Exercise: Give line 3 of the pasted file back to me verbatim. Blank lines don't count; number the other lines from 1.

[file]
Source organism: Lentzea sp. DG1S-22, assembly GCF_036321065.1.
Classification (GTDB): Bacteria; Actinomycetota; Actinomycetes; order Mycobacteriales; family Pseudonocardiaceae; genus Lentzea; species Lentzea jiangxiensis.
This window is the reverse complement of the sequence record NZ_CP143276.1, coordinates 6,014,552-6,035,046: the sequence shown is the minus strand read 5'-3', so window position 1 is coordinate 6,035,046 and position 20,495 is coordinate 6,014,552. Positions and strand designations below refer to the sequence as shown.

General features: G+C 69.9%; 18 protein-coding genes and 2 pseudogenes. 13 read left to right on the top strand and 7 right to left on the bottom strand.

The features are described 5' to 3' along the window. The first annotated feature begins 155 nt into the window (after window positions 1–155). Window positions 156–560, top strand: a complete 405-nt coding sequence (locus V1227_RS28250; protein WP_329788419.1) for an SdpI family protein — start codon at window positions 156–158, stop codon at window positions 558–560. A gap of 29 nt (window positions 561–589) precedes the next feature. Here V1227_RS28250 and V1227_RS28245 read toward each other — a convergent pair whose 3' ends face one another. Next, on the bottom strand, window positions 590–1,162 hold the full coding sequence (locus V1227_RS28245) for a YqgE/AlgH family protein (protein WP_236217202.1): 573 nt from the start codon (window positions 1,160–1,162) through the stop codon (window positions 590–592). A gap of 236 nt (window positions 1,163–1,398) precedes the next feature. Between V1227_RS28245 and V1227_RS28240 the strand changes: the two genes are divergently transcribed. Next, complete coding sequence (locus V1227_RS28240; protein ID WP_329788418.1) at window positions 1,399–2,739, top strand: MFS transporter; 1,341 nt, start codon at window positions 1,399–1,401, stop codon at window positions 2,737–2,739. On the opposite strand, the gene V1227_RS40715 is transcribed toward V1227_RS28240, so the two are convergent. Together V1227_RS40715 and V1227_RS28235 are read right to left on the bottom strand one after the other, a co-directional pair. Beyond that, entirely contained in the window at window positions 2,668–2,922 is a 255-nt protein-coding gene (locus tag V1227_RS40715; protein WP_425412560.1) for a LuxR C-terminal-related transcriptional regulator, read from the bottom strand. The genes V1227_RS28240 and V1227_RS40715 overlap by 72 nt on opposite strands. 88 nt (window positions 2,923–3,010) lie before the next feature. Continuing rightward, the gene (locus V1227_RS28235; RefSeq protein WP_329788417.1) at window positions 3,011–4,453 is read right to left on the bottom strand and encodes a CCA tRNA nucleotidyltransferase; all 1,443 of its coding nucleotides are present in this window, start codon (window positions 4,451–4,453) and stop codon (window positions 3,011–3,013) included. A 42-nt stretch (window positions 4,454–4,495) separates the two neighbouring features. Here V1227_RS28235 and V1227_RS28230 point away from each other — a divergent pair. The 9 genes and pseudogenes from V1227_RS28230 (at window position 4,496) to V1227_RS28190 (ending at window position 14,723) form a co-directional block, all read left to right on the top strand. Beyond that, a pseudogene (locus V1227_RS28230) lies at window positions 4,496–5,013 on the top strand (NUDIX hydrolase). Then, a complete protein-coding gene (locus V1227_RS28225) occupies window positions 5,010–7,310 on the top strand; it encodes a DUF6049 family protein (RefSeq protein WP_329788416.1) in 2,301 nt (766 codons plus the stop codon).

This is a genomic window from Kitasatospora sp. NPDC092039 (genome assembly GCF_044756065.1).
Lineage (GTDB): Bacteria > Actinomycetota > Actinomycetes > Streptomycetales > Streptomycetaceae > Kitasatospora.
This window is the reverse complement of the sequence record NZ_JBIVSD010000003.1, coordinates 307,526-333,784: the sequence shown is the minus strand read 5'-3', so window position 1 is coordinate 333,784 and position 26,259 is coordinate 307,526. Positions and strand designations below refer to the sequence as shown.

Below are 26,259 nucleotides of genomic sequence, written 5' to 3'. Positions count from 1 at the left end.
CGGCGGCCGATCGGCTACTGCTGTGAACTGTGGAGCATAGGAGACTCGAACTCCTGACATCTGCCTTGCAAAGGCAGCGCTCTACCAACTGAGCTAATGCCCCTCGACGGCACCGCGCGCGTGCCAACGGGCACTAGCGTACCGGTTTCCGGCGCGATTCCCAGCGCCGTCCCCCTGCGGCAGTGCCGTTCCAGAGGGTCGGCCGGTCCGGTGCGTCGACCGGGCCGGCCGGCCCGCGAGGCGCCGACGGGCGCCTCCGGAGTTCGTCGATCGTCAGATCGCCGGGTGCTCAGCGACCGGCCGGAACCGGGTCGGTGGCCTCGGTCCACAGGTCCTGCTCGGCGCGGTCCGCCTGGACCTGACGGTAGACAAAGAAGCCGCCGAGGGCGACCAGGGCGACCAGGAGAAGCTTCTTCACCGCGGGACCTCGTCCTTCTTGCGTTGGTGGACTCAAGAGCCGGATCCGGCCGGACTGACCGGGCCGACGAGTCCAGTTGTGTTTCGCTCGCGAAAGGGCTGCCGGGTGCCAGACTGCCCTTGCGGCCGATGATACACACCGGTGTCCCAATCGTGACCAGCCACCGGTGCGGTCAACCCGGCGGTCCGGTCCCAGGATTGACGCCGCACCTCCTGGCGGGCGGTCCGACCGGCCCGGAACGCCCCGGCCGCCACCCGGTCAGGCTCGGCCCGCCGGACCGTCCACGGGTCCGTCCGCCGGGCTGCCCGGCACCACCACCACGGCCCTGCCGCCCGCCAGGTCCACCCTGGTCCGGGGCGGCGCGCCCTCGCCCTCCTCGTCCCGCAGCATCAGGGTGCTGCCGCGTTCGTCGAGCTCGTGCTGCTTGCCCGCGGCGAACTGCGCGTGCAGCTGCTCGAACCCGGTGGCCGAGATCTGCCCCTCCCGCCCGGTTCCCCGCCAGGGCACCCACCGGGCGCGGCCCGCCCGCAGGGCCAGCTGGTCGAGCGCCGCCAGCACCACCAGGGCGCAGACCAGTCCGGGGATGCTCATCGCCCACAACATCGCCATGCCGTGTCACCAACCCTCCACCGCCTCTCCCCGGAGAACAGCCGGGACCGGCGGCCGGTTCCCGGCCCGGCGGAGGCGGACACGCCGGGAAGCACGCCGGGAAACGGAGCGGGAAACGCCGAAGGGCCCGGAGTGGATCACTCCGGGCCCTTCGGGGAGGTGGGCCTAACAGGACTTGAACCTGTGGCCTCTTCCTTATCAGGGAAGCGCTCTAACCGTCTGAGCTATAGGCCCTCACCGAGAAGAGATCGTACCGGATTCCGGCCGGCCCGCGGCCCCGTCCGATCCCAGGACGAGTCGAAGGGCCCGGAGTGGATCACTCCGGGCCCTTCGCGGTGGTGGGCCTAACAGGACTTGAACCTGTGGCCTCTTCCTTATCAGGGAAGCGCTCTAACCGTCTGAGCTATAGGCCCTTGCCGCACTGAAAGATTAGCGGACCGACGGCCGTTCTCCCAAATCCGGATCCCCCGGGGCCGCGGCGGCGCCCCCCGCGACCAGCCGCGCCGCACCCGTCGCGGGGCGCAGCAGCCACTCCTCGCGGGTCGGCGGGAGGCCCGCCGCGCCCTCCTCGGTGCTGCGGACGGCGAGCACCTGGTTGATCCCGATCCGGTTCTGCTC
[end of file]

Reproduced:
This window is the reverse complement of the sequence record NZ_CP143276.1, coordinates 6,014,552-6,035,046: the sequence shown is the minus strand read 5'-3', so window position 1 is coordinate 6,035,046 and position 20,495 is coordinate 6,014,552. Positions and strand designations below refer to the sequence as shown.